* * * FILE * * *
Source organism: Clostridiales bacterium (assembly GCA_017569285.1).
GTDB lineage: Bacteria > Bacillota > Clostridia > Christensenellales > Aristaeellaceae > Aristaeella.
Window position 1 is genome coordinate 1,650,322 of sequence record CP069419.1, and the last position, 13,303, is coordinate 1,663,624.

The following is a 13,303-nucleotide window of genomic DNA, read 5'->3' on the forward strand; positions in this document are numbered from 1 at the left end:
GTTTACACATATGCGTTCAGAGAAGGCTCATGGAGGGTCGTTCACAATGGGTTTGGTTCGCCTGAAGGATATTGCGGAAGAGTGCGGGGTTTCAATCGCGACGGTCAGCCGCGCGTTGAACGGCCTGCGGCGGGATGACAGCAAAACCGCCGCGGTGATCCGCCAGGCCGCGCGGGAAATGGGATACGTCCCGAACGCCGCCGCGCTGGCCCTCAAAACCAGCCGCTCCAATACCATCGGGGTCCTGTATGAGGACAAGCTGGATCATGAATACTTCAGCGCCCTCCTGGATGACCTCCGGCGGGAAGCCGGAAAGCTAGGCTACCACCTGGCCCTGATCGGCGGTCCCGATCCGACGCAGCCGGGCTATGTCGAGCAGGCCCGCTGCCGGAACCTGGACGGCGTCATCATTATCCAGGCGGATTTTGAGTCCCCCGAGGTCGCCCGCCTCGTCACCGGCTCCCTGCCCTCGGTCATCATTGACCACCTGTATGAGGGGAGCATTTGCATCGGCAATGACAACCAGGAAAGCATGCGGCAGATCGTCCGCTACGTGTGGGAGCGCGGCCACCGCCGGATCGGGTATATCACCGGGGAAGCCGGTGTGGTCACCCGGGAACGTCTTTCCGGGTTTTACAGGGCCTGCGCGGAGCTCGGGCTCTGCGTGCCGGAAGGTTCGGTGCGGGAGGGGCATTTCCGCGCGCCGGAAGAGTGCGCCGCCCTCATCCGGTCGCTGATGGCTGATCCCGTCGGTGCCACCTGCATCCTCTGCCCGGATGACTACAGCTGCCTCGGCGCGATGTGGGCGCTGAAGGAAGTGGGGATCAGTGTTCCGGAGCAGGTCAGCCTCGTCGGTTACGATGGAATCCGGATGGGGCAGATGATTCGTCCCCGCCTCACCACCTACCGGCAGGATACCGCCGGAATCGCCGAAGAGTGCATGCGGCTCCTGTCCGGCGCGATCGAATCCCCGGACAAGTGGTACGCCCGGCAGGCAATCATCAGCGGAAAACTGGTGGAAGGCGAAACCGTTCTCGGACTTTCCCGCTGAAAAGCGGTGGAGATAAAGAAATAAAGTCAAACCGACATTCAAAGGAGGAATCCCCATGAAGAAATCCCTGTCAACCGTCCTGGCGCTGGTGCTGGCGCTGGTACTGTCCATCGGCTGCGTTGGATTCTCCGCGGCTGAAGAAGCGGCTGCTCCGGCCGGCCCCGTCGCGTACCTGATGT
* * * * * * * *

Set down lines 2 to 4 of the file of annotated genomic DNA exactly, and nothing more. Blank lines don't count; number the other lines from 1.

GTDB lineage: Bacteria > Bacillota > Clostridia > Christensenellales > Aristaeellaceae > Aristaeella.
Window position 1 is genome coordinate 1,650,322 of sequence record CP069419.1, and the last position, 13,303, is coordinate 1,663,624.

The following is a 13,303-nucleotide window of genomic DNA, read 5'->3' on the forward strand; positions in this document are numbered from 1 at the left end: